Wednesday, September 1, 2021

Free and Associating


On August 31st, after the second day of school, I spotted the question of a concerned parent wanting to know if students were being led through the Pledge of Allegiance because theirs hadn’t been.

The conversation which followed contained the usual. 

  • Mine have.
  • It’s early yet.
  • Why do you ask?
  • That’s not my biggest concern right now.
  • Ooh. This is important. We have to keep an eye on this.
Not surprisingly, when someone suggested this was not a big deal, one of the time honored tropes of the Right reared its ugly head. You know, “If you don’t think saying the Pledge to the Flag is important I’ll be happy to put you on a plane to some God-forsaken country.” Essentially, the argument is that if you don’t say the Pledge you don’t honor our nation, and freedom, and…all that stuff. (Generally not articulated very well.)

Why is this always the way? Why is this so often the response from a certain political mindset? 
  • If you don’t like it here, go to_____________.
  • If you disagree you don’t have a right to be here.
  • Go back where you came from.
In general the Left and the Left-leaning don’t do this. I have seen comments after elections that reminded some on the Right that they had pledged to leave the country if their candidate lost, and that it was perfectly fine if they wanted to follow through on that…

But that’s more of an arched eyebrow. The Right jumps at the chance to shout, “Get out and stay out!”

And yet here we all are. I don’t like everybody and I don’t agree with everybody and I think we all need to be working to make the country better for everyone. I get angry and frustrated (particularly in response to COVID anti-maskers and anti-vaxxers) but it has never occurred to me to tell people they don’t have a right to be here because they disagree with me.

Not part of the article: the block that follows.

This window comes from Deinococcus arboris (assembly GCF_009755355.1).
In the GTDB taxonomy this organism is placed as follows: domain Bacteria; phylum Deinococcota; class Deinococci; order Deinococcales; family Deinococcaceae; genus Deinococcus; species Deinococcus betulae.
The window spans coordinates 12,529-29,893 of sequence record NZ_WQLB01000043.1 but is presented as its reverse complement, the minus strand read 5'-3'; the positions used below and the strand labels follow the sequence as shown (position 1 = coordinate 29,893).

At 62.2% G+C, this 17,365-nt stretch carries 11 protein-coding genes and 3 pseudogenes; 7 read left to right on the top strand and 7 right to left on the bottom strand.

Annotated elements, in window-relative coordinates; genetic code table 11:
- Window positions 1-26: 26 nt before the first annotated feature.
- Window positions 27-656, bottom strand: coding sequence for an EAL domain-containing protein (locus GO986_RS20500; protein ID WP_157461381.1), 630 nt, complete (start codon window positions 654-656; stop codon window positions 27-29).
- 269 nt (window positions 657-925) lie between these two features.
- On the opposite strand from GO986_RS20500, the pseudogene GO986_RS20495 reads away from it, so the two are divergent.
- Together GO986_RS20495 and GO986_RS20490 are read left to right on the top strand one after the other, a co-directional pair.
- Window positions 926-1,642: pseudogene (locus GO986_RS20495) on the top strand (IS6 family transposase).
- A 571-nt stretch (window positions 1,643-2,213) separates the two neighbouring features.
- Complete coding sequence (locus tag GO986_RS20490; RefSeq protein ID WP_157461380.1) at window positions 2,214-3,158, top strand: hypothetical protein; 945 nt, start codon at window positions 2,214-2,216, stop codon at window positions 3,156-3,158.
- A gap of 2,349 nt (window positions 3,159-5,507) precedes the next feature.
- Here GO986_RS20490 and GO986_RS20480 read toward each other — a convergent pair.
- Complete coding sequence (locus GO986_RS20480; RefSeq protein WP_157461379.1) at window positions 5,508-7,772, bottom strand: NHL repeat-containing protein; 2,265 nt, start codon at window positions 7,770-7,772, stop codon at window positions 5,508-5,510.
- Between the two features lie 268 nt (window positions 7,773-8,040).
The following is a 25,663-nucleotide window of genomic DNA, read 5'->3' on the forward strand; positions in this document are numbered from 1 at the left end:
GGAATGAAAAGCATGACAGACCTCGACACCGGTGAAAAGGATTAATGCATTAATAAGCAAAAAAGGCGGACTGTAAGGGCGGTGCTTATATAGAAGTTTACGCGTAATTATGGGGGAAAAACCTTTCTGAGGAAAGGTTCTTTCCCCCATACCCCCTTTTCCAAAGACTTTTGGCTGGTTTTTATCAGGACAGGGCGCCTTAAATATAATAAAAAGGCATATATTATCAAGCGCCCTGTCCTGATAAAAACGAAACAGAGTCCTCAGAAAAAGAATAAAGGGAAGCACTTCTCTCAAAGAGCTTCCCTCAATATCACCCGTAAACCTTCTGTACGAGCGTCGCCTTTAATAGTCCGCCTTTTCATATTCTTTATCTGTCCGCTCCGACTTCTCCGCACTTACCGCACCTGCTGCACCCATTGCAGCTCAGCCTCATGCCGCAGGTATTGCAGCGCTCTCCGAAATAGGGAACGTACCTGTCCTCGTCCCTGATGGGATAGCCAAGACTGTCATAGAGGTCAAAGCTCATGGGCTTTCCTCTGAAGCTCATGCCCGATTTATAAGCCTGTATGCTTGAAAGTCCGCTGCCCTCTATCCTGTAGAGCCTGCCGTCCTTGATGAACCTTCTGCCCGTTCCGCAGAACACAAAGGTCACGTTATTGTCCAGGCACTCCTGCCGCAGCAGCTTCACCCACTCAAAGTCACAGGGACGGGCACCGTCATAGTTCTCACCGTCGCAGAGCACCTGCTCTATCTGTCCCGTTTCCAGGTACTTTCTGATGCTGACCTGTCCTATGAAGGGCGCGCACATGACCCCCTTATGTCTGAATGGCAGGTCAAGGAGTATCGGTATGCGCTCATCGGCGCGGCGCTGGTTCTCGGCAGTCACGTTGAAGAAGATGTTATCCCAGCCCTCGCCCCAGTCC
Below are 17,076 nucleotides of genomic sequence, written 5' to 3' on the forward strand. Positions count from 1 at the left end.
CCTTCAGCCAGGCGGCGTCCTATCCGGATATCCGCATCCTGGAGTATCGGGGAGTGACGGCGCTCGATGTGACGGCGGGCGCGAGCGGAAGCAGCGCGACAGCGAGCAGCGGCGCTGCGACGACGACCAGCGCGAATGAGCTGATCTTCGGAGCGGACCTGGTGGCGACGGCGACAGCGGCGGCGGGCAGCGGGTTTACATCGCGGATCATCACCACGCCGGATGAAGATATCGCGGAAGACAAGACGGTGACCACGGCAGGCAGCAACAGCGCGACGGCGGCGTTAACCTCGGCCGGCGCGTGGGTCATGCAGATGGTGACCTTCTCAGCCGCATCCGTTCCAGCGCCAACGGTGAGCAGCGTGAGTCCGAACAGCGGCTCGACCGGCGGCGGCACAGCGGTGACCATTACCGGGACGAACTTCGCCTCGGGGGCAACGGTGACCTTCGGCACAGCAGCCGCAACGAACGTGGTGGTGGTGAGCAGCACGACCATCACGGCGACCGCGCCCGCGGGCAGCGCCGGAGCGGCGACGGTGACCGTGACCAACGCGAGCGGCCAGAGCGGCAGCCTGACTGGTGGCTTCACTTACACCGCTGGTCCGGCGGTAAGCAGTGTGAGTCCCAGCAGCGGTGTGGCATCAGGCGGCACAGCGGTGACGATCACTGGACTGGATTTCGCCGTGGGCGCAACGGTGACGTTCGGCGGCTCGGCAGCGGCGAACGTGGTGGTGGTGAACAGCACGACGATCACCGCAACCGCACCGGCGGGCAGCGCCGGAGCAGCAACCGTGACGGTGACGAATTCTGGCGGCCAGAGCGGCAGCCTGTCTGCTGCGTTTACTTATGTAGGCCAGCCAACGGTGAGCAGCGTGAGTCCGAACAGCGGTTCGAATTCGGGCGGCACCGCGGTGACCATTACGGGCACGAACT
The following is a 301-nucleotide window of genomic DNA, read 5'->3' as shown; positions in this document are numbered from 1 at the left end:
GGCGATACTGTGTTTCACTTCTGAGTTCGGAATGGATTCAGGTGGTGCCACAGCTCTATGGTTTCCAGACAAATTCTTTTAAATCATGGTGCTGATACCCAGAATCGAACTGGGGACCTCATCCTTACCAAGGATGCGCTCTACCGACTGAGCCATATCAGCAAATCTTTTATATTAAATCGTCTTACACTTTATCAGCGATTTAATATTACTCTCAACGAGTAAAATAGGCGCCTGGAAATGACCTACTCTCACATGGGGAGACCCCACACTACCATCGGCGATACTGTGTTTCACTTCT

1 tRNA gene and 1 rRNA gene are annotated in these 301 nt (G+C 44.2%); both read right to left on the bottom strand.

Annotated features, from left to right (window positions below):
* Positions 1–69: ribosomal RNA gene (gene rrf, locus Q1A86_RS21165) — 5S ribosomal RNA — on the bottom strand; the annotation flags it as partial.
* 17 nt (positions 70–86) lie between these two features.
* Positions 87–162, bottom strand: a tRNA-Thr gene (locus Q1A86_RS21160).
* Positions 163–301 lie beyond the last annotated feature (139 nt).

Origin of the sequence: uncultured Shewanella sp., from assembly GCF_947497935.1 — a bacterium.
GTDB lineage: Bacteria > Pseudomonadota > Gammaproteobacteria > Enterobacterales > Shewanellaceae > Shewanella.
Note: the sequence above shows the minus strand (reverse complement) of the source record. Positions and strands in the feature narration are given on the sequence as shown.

Here in Howard County there are people who essentially think that I (or maybe you) should be expatriated because we don’t believe in the required recitation of the Pledge of Allegiance in our schools. I’m trying to figure out what I think about that. 

I think perhaps that they, or probably all of us, could benefit from daily recitation of poetry , or speeches that really make you think. Or story books that draw us together for the common good. 

It is my personal opinion that many of those who are of the “My Country: Love It or Leave It” variety don’t particularly want liberty and justice for all. There is absolutely no point in having a pledge, let alone requiring it to be said, if our commitment is not for all. The flag is not a weapon with which to beat down those who are different than we are. It is not a blanket to cover up dissent. 

It is not a sword, it should be a ploughshare.

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